The PCIJ Project for Innovation in Storytelling (The PCIJ Story Project for short) will provide grants, initially from P15,000 up to P75,000, for projects that document or expose abuse, negligence, or wrongdoing in the following subject areas:

• courts and criminal justice
• the use of public funds
• human rights
• media, free expression, press freedom, media ethics
• religious, ethnic, and sexual minorities
• poverty and inequality

The Story Project will encourage journalists and artists to team up to tell stories on these subject areas. It will provide support for journalistic projects, including video animation, documentary photography, and stories that combine text with image and sound. The PCIJ Story Project fund can also be used to seed projects – for example to do a story treatment, rough cut, or a trailer for a documentary project in order to seek further funding. It will support stories intended for legacy news media as well as social media platforms, digital-only websites, and non-digital platforms that have traditionally not been used for journalistic production, such as film, the visual arts, theater, and music. Multiplatform storytelling is encouraged, but proposals for stories told in traditional print or broadcast formats will also be accepted.

There are no set formats for final outputs. We will accept proposals for journalist-artist collaborative projects, including for short nonfiction films, photo essays, graphic novels, even spoken word as long as they are based on facts and are backed up by documentary or testimonial evidence. There is no requirement to publish or air on traditional media. We encourage projects that break out of traditional forms of storytelling. Stories intended for YouTube, Instagram, Facebook or other social media platforms will be supported as long as they are accompanied by an ambitious and viable marketing, dissemination, and audience engagement strategy. In addition, they must be stories of significant public interest.

Applying to The PCIJ Project for Innovation in Storytelling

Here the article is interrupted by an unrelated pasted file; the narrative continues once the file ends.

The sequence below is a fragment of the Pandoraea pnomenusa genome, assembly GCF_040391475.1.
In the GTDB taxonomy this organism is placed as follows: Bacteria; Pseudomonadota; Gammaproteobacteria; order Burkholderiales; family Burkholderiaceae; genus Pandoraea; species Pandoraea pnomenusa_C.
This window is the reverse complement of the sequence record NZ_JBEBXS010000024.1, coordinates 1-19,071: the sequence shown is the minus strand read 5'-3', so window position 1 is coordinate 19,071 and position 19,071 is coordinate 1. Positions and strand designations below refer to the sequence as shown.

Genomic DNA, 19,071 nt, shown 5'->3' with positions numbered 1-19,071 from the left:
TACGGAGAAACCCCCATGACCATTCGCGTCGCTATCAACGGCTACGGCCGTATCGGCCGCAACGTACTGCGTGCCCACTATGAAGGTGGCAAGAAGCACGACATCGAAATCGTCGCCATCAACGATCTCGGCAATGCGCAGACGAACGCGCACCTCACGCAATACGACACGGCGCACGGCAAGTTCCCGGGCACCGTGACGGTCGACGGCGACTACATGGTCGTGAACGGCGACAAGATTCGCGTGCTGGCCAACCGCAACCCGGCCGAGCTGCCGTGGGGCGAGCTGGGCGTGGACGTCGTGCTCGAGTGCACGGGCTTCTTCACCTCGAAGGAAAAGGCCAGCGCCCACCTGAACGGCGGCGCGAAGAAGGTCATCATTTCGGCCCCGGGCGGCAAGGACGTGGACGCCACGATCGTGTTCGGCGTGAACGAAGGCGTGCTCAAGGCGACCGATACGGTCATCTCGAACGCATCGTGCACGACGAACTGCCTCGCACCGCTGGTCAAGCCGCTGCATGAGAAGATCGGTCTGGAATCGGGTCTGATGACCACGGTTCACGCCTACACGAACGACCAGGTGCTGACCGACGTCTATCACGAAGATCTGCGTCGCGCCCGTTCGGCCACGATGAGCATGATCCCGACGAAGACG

The PCIJ will accept proposals from journalists as well as photographers, filmmakers, and artists who work in collaboration with journalists. To apply, those interested should complete a proposal that follows this format:

Name:
Address:
Cellphone:
Email:

Current employment, if any:
Links to (or copies of) previous work:
Title of Project:

Project thesis: In at most 300 words, explain the gist of your story – what is the abuse, negligence or wrongdoing you want to expose or document – and why it is in the public interest
Research/reporting methodology: Explain how you will document or prove abuse, negligence or wrongdoing on your chosen topic.
Previous work done by you or others on this topic: Explain who else has done work on this topic (including links to, or copies of, the work) and what new information, angle, or context you hope to add to what has already been out to the public.
Publication plan: Explain how you will present the findings of your research and reporting. Will your report be for a news organization? If so, which one? If not, how will you disseminate your story?
Social engagement plan: Explain how you will ensure maximum distribution and discussion of your project
Team members: If you are working in a team, name the team members, describe each one, and their respective roles
Budget: How will you use the funds?
Workplan: Present a week-by-week plan of work and what you hope to accomplish within a set timetable (say three months or six months). Set deliverables for the mid-point of the project and the end of the project.

 

Editorial Committee

Proposals to The PCIJ Project for Innovation in Storytelling will be evaluated by a committee of editors led by Sheila Coronel and Howie Severino. Those whose proposals are approved will be assigned to a mentor who will provide guidance to the project. Every project will be verified and fact-checked. They will also be subject to legal and editorial review by the PCIJ.

The criteria for evaluating proposals will include:
• Newness or freshness of story
• Depth and rigor of research and reporting required
• Potential for impact
• Potential for engaging audiences
• Innovativeness of storytelling
• Track record of individual or team making the proposal

Disbursement of Funds

30% upon approval of the project
50% at the midpoint of the project, and upon completion of agreed-upon deliverables
20% upon completion

Copyright and other Issues

The creators of the work will own the copyright, but PCIJ will have the right to link or include the work on a Facebook page or Web platform for The PCIJ Project for Innovation in Storytelling. No work funded by this Project can be released to the public without approval from the PCIJ. All outputs must credit The PCIJ Project for Innovation in Storytelling or #pcij #storyproject.

Deadlines, Inquiries, and Submission

Deadline for first round of proposals is September 15, 2017. Inquiries and proposals can be sent to storyproject@pcij.org.